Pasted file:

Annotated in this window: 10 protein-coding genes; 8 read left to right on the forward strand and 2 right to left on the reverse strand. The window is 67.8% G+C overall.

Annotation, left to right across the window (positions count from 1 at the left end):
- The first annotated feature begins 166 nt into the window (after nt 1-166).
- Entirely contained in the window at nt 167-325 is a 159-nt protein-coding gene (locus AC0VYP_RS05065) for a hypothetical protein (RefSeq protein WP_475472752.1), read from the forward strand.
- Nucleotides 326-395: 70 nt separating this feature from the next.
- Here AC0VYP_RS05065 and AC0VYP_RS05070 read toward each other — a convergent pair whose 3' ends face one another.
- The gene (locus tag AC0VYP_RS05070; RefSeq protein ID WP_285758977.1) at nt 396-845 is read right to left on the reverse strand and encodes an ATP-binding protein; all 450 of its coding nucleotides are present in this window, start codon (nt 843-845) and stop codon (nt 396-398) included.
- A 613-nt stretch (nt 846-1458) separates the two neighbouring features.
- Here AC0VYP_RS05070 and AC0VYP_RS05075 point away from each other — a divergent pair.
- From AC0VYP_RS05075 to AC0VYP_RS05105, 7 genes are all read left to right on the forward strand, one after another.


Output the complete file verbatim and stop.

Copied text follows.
Annotated in this window: 10 protein-coding genes; 8 read left to right on the forward strand and 2 right to left on the reverse strand. The window is 67.8% G+C overall.

Annotation, left to right across the window (positions count from 1 at the left end):
- The first annotated feature begins 166 nt into the window (after nt 1-166).
- Entirely contained in the window at nt 167-325 is a 159-nt protein-coding gene (locus AC0VYP_RS05065) for a hypothetical protein (RefSeq protein WP_475472752.1), read from the forward strand.
- Nucleotides 326-395: 70 nt separating this feature from the next.
- Here AC0VYP_RS05065 and AC0VYP_RS05070 read toward each other — a convergent pair whose 3' ends face one another.
- The gene (locus tag AC0VYP_RS05070; RefSeq protein ID WP_285758977.1) at nt 396-845 is read right to left on the reverse strand and encodes an ATP-binding protein; all 450 of its coding nucleotides are present in this window, start codon (nt 843-845) and stop codon (nt 396-398) included.
- A 613-nt stretch (nt 846-1458) separates the two neighbouring features.
- Here AC0VYP_RS05070 and AC0VYP_RS05075 point away from each other — a divergent pair.
- From AC0VYP_RS05075 to AC0VYP_RS05105, 7 genes are all read left to right on the forward strand, one after another.